The main opposition Republican People's Party (CHP) is in deep water as a string of allegations of sexual misconduct in multiple provincial and district structures of the party has come to light in recent days. The Turkish Parliament is being urged to examine the claims upon petitions by three of the victims.
The Parliament's Committee on Equal Opportunities for Women and Men is expected to listen to the claims of the victims in the upcoming days, with an aim of preventing any further misconduct while bringing the responsible parties to justice.
"We will be monitoring these cases. Regardless of their political views, we call on everyone who faces any harassment to come and report it. We are ready to provide protection and do whatever we can," said the head of the commission, Fatma Aksal, according to Turkey's Yeni Şafak daily.
Noting that, "unfortunately," similar cases take place in every segment of society, Aksal said "rape does not have any party or region."
"Insincerity and hypocrisy are what bother us. The CHP, when there are rape or harassment cases in its organizations, not only remains silent but also tries to cover up the allegations," Aksal said.
Aksal urged victims not remain silent, assuring them that their rights will be protected.
On Dec. 11, President Recep Tayyip Erdoğan pointed to the escalating claims regarding the sexual misconduct in the main opposition party, saying, "It is shameful to see that the second biggest party of the country is making headlines with such claims."
Criticizing the CHP authorities for not taking any steps to investigate the allegations, Erdoğan called for a deeper examination into the issue.
Following Erdoğan's call, the cases were brought to the table during the ruling Justice and Development Party's (AK Party) Central Executive Committee and Central Decision Board (MKYK) this week, and it was suggested that electronic bracelets be put on the alleged perpetrators of such misconduct.
However, while the government and the ruling party are working to shed light on the cases, the CHP continues to maintain its mostly silent stance on the issue. The few statements that have come from CHP authorities deny all the allegations.
The CHP's group deputy chairperson Engin Altay said on Dec. 16 that the claims are nothing but "gossip."
"Such allegations should be based on very concrete evidence," Altay said, adding that through these claims, people are trying to wear out the CHP.
One of the key names that brought the harassment allegations to the fore was Barış Yarkadaş, a former CHP deputy and journalist. Yarkadaş not only reported the claims on both social media and TV but also accused CHP Istanbul Chairperson Canan Kaftancıoğlu of covering up the incidents. Soon after, Yarkadaş's TV show on the CHP-aligned Halk TV channel went off-air.
The first allegations were made against the Istanbul organization of the main opposition party. Initially, the CHP's deputy district head of Maltepe, Umut Karagöz, was accused of raping a female coworker at a coffee shop. After an official complaint was filed, Karagöz was arrested for sexual assault. Yarkadaş entered into the case at this point and said that he had been hearing similar stories from different local organizations of the party. His claims soon turned out to be true.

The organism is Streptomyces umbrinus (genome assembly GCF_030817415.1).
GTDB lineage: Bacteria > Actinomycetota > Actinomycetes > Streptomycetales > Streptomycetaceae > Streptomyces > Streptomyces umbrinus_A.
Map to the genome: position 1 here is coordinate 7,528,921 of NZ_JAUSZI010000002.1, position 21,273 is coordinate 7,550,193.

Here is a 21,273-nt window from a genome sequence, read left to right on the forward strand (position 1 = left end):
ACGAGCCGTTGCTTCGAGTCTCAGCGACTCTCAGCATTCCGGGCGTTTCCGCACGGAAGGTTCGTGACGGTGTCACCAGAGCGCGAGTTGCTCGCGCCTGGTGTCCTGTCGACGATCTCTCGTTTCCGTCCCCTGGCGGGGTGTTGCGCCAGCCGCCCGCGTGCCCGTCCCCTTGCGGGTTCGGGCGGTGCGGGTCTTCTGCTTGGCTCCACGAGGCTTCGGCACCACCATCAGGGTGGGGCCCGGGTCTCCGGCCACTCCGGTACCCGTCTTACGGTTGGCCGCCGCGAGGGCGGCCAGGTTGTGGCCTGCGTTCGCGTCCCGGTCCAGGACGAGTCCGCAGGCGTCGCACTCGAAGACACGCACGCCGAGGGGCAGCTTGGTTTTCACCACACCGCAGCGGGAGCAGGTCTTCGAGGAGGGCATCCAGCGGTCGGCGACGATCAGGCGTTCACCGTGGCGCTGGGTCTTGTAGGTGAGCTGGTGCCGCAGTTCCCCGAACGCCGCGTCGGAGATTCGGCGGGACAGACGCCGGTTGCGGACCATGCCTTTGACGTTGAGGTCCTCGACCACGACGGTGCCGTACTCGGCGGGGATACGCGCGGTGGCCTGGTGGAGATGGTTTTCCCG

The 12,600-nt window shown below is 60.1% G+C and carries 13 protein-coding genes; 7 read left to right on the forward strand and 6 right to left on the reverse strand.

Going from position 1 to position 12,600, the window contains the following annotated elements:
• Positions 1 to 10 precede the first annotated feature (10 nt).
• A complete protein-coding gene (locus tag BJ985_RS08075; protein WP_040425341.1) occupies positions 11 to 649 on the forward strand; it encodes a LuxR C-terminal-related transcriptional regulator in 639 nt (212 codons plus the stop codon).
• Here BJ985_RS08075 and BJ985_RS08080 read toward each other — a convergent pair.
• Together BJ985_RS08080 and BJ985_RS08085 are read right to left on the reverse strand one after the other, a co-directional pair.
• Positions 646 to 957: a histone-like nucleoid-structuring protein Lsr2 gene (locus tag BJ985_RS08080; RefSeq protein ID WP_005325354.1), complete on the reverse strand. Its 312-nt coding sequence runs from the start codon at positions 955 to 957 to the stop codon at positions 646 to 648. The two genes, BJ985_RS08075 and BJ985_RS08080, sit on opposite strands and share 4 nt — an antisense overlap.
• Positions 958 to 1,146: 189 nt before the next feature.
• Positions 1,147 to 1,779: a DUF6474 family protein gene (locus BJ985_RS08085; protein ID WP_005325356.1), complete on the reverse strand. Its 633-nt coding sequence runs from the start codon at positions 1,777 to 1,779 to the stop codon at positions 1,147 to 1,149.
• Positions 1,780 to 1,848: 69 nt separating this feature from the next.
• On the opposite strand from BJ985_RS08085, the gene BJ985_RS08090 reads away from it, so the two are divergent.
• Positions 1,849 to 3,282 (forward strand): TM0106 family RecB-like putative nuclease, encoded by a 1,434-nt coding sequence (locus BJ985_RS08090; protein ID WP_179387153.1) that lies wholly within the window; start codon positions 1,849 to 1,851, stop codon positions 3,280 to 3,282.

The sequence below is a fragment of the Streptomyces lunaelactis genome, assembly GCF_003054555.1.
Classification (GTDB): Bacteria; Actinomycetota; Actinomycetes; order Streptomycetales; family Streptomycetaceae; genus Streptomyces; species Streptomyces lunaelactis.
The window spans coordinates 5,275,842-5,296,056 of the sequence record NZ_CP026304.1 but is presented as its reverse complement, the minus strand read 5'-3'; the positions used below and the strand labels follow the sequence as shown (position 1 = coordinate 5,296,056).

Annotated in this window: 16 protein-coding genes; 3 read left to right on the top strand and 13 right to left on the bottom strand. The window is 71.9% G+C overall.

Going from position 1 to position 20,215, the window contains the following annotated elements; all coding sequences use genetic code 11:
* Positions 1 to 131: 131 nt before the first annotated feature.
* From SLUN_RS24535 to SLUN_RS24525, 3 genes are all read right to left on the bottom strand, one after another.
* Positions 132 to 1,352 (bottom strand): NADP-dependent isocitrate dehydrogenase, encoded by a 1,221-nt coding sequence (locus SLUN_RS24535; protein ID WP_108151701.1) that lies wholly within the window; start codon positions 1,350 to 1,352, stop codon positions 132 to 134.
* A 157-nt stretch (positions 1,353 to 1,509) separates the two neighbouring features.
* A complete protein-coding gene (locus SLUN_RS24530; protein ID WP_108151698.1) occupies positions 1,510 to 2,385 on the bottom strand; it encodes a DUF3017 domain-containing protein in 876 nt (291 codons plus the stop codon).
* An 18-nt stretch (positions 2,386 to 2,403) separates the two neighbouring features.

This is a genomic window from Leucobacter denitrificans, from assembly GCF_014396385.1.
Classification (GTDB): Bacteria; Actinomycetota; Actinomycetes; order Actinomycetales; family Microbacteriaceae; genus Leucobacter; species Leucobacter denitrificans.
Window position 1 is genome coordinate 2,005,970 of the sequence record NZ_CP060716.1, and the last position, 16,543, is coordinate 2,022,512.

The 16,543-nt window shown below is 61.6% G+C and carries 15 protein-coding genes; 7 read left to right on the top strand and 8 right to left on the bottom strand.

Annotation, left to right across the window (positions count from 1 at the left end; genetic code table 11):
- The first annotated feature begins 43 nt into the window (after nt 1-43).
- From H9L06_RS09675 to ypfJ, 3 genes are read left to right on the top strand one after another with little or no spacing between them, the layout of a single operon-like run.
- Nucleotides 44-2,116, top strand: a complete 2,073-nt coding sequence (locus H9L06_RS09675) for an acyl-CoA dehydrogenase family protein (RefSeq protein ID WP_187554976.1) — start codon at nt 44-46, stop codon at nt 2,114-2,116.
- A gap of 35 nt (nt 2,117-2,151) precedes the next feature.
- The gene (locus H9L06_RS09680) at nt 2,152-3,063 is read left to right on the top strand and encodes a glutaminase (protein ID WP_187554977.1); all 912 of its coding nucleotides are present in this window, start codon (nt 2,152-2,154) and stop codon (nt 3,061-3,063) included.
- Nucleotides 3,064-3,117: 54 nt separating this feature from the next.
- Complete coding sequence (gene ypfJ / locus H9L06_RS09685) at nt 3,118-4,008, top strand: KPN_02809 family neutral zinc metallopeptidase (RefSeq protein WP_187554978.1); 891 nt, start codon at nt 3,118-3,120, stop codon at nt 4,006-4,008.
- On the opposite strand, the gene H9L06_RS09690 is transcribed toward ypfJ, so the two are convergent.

This initial incident was followed by others in the Ümraniye, Esenler, Avcılar and Şişli district organizations of the party. In Esenler, the former deputy chairperson of the party administration in Esenler, Hüseyin Koç, claimed that although women in the district often face sexual misconduct from the men associated with the party, and multiple incidents had been reported to Kaftancıoğlu, he preferred to overlook the cases and cover them up.
However, the assault claims against the CHP have not been limited to Istanbul, as soon after, reports started to emerge from other provinces' party organizations, including Tokat, Sivas, Bitlis and Konya.
In the southeastern province of Bitlis, the party's provincial head, Veysi Uyanık, is currently being tried for accusations of sexual assault and blackmail.
In the central province of Konya, the provincial head of the party, Barış Bektaş, rejected the sexual misconduct accusations against him, calling them "childish claims."
The latest reports of sexual assault came from the CHP's organization in the southwestern province of Muğla, where, according to Sabah daily, the secretariat of the party with the initials A.E. was sexually attacked by a party delegate, 58-year-old Mehmet A.
"We have been working together for a long time. He is the same age as my father. I trusted him. At first, I found it hard to acknowledge the fact that such an incident has taken place. I couldn't share it with anyone. I was worried that I could lose my job and no one would believe me," said A.E., who is a divorcee with a child.
Opening up to the party's provincial head Adem Zeybekoğlu and provincial head of the women's branch Aysun Korkut on the issue, A.E. said that after being informed, the two party authorities tried to bring A.E. and Mehmet A. together to resolve the issue.
The scandal in the CHP comes on the heels of the shocking sexual assault by a deputy of the pro-PKK Peoples' Democratic Party (HDP).
That incident marked the first time a victim of sexual assault directly spoke to lawmakers in Parliament.
Former HDP deputy Tuma Çelik lost his immunity and was discharged from the party following the confirmation of the allegations.
The victim, identified only by the initials D.K., attended a closed-door meeting led by Ali Özkaya, the AK Party's Afyonkarahisar deputy.
D.K. reportedly told lawmakers about her experience and answered questions.
She noted that she had informed HDP lawmakers about the incident, but most of them had ignored her complaint, while one told her that they were busy dealing with mayors being replaced by trustees and thus could not “afford to lose a single lawmaker.”